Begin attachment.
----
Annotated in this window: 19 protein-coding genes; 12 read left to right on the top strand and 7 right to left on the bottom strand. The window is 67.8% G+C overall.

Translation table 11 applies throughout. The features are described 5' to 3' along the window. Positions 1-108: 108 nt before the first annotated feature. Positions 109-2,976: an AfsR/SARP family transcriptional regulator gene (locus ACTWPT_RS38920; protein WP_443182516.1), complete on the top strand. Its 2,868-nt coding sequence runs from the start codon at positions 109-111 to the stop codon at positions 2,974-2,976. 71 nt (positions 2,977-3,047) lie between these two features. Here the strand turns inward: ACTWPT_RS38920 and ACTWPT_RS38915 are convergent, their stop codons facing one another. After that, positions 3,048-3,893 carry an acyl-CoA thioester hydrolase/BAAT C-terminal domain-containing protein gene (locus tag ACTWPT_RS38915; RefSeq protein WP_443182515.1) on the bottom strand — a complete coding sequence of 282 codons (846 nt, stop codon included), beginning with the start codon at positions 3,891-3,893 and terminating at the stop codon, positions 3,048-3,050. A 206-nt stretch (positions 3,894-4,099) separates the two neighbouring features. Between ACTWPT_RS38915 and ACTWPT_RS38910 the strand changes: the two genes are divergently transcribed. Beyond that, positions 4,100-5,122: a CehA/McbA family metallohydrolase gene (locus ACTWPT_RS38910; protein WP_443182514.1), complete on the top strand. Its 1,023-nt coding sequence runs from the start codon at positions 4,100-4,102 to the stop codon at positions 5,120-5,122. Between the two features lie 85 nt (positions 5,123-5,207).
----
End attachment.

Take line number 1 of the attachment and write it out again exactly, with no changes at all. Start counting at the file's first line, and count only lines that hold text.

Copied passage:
Annotated in this window: 19 protein-coding genes; 12 read left to right on the top strand and 7 right to left on the bottom strand. The window is 67.8% G+C overall.